One of the doctors stated that what we need is something as powerful as chemo for Alzheimer's, and there is nothing even remotely close. Because of Bush's cuts, he said, we have lost an entire generation of young scientists who might otherwise have gone into Alzheimer's research, but now will not. During the Question and Answer phase of the evening, I had a possibly wacky idea which I wanted to ask about, but didn't get called on:

A number of years ago, Human Growth Hormone was highly touted as an anti-aging treatment. Movie stars were flying to Switzerland for injections of the substance that was believed to dissolve some kind of mysterious bodily plaque. Since one of the factors in Alzheimer's is the growth of plaque in the brain, I wonder if perhaps treatment with HGH could be helpful in reversing it. The disease typically attacks the elderly and only rarely someone as young as Flip, although that is changing, so it seems that anti-aging procedures or medications could have some effect.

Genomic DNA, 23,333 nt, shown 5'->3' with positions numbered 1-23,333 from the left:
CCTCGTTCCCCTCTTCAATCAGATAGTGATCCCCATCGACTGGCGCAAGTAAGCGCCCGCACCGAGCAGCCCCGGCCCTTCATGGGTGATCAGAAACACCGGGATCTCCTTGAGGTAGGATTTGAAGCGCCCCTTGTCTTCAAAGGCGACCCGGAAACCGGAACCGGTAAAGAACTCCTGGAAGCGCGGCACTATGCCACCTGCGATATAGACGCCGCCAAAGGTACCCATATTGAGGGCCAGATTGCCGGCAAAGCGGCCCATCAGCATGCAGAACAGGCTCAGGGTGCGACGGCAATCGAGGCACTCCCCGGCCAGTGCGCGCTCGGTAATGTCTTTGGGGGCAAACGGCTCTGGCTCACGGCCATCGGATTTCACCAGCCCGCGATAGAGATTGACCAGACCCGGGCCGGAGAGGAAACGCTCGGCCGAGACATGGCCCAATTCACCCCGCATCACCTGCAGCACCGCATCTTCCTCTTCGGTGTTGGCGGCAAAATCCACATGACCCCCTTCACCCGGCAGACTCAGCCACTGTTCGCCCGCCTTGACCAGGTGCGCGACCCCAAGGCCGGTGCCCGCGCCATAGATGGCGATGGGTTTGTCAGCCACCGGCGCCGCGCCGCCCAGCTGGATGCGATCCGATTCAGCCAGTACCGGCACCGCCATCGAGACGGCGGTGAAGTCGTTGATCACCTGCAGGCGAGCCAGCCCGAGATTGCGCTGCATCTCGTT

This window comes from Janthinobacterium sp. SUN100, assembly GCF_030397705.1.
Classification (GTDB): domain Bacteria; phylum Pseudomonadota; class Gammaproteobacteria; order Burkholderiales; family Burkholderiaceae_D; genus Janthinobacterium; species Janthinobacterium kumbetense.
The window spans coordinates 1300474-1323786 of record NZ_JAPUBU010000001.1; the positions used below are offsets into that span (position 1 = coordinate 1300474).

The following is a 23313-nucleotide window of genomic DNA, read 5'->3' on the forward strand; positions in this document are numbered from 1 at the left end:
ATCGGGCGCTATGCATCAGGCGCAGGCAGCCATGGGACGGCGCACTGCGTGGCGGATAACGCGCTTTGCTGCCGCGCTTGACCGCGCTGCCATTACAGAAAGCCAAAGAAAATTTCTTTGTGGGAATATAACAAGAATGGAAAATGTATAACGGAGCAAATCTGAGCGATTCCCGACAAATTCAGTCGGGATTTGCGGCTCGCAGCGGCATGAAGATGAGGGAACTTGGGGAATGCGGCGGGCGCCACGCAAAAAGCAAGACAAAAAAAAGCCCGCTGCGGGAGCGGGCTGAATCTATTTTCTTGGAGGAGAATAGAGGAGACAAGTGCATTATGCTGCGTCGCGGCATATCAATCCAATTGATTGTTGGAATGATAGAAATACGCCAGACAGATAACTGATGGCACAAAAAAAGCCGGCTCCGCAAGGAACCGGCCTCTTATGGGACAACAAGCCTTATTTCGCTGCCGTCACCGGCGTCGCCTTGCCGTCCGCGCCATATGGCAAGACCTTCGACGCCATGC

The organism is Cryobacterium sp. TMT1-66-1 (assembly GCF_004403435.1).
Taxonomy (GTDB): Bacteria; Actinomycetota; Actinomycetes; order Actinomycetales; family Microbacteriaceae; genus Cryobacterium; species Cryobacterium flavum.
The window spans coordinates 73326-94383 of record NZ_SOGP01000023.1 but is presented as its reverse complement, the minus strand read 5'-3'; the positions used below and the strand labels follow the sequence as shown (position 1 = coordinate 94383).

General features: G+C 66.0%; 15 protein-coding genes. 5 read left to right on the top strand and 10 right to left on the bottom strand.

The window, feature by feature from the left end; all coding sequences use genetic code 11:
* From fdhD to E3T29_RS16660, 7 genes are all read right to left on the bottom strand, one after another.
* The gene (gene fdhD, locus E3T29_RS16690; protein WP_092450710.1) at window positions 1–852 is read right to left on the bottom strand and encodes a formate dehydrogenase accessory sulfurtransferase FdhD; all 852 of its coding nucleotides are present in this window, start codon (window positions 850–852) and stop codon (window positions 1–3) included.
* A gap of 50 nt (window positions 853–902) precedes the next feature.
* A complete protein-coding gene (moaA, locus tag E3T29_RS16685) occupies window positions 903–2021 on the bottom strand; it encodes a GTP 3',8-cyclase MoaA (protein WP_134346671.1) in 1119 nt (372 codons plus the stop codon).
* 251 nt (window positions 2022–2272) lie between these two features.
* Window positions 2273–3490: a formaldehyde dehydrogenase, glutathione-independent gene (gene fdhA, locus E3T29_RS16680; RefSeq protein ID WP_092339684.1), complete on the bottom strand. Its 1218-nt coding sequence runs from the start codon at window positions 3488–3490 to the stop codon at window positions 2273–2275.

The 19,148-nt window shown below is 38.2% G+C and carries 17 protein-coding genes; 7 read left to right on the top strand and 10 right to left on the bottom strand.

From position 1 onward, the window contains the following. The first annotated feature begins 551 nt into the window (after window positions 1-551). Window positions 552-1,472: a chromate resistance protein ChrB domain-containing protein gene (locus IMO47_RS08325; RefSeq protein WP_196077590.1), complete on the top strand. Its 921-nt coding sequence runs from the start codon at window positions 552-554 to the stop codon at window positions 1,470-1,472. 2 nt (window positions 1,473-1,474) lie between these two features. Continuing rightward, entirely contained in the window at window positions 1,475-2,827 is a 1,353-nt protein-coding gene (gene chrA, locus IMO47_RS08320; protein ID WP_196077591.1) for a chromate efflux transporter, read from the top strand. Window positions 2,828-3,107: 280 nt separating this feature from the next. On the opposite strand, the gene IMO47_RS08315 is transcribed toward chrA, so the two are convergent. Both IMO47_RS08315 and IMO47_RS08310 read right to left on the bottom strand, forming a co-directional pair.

I wish I were a scientist because if there is to be a cure, it is absolutely necessary to consider the problem from a new angle. I say that with all respect for those who are using their difficult and expensive medical educations to study diseases and to offer hope to all of us that the nightmare of Alzheimer's will one day be over. The Alzheimer's Association had a table spread with cookies which I recognized as a Pepperidge Farm assortment and some brownies that Flip declared excellent. I collected many pamphlets from a longer table and we left, fitted out for our disease as with a diaphragm. We missed the season premiere of "Gray's Anatomy" because of a real medical problem. I guess that's fitting, in a way.